PADUCAH — When you hit the polls this November, you'll see these two names running for Kentucky Supreme Court District 1: Judge Shea Nickell and state Sen. Whitney Westerfield.

They spoke at the Paducah Area Chamber of Commerce's Power in Partnership breakfast Thursday morning.

Both candidates have experience in the courtroom.

Nickell served the public in law for more than 30 years. He currently serves on the court of appeals and was a trial lawyer before that.

Westerfield still maintains a private practice in addition to serving in the Kentucky Senate. He also spent more than five years as an assistant commonwealth's attorney.

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Both men say their qualifications go beyond their experience in the courtroom, and they want to serve you. Both candidates say they consider themselves to be nonpartisan, which means you won't see a political party next to their name in November’s election.

When asked if this should be a partisan race, Nickell said voters have the right to know who the candidates are.

“I follow the Constitution, and the Constitution says we should be non-partisan, balanced. You know I'm a lifelong conservative. I’ve grown up here. You know me. No one can change that,” Nickell said.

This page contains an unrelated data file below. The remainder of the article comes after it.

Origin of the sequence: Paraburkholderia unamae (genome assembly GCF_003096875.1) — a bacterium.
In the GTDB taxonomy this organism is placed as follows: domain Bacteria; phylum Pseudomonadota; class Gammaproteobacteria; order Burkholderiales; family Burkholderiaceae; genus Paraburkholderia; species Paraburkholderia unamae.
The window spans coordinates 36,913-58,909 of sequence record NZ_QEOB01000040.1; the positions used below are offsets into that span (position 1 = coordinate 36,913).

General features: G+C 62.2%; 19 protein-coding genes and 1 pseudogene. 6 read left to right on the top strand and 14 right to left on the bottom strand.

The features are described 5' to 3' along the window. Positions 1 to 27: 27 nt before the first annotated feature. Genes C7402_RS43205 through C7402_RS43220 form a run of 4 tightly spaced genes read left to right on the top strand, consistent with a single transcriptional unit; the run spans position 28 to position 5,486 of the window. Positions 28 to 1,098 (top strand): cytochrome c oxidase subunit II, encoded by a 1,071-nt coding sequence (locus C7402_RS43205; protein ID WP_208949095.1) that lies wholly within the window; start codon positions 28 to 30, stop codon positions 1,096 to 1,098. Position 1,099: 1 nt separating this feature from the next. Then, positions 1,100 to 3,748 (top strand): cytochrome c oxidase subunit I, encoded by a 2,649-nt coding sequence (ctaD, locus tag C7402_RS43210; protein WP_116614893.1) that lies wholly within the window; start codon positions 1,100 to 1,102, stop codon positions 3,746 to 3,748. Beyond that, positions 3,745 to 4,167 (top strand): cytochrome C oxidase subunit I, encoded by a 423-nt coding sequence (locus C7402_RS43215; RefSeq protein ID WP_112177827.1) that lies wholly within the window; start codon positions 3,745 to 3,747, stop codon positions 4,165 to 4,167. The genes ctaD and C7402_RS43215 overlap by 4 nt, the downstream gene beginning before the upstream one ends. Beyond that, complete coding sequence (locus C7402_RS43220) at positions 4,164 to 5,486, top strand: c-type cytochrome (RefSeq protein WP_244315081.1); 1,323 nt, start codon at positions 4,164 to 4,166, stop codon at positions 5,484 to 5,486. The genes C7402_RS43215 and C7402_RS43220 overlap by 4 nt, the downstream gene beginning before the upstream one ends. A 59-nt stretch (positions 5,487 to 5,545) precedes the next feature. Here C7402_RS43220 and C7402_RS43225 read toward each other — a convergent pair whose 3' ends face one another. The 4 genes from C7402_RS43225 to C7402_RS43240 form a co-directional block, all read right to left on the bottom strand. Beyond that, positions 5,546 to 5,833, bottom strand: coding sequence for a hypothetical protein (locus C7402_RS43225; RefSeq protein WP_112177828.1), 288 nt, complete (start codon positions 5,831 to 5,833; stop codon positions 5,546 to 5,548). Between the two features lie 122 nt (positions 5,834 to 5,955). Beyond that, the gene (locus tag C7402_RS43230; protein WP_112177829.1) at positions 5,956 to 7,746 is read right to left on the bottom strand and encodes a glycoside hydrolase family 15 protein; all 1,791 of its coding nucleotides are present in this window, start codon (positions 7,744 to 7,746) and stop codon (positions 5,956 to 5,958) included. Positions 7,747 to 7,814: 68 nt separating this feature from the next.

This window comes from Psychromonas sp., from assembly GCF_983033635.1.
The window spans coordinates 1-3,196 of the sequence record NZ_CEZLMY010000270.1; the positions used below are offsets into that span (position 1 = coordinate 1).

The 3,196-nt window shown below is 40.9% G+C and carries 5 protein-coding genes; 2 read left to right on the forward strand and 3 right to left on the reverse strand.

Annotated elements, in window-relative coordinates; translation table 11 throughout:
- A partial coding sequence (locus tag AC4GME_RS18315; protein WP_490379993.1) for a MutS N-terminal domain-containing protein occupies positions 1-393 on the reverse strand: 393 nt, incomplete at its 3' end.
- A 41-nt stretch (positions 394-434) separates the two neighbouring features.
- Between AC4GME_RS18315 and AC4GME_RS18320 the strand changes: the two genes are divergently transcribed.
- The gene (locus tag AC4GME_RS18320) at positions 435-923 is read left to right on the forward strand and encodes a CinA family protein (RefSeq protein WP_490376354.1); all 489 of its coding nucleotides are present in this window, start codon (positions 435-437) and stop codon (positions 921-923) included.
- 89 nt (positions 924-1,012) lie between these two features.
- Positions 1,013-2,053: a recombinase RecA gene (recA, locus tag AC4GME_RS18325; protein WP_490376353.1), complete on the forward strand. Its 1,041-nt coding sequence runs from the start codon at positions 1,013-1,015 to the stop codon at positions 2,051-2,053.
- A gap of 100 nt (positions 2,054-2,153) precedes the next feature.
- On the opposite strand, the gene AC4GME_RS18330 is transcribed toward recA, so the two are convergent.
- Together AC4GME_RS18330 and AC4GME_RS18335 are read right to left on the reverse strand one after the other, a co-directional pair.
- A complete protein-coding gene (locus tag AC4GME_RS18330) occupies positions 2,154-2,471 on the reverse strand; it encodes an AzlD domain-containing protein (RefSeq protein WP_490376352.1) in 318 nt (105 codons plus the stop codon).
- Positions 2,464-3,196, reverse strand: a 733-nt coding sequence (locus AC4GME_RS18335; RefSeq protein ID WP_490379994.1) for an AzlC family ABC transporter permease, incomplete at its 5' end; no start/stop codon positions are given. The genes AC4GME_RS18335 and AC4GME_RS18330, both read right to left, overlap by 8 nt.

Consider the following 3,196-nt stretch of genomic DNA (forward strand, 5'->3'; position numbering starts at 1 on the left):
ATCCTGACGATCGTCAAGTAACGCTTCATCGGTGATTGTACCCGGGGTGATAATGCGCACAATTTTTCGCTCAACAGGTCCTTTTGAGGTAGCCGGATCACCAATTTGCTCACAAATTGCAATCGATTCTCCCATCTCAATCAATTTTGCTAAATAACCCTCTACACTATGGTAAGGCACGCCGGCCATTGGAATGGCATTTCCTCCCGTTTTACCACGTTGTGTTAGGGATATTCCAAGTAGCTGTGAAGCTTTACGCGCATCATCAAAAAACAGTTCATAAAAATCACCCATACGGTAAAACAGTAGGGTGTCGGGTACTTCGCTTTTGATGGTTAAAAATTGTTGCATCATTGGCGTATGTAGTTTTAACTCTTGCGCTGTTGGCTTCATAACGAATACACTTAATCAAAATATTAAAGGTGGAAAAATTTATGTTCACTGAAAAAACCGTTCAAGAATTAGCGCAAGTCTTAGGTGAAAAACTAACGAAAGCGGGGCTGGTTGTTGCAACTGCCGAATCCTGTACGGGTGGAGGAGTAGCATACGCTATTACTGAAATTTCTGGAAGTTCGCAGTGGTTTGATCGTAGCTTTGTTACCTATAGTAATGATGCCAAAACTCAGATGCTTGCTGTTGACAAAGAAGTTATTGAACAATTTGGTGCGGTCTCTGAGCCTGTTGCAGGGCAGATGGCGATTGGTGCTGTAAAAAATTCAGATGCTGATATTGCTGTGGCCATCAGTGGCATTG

Westerfield said he's not afraid to tell people which political party he's affiliated with. “Just because I’m a registered Republican, doesn't mean I’m going to vote for Supreme Court issues that are brought to me by Republican lawyers,” Westerfield said.

At the forum, the candidates shared their opinions on redistricting the judicial court in the purchase area, eliminating a judge and commonwealth's attorney in the four-county region.

Westerfield said he is in favor of redistricting, saying people in some parts of the state don't have to wait to have access to the courts while some in others do.

“Those folks are having justice delayed, and justice delayed is justice denied,” Westerfield said.

Nickell said he knows how much of a negative impact redistricting has. “I think we need to be very cautious, and just wholesale striking what we have rather than just fixing particular problems where they may arise,” Nickell said.

Whoever wins the election in November will serve the remainder of former Justice Bill Cunningham’s term, which runs until 2022. Cunningham retired at the beginning of the year. His seat is temporarily being held by Justice David Buckingham, who did not run for the seat.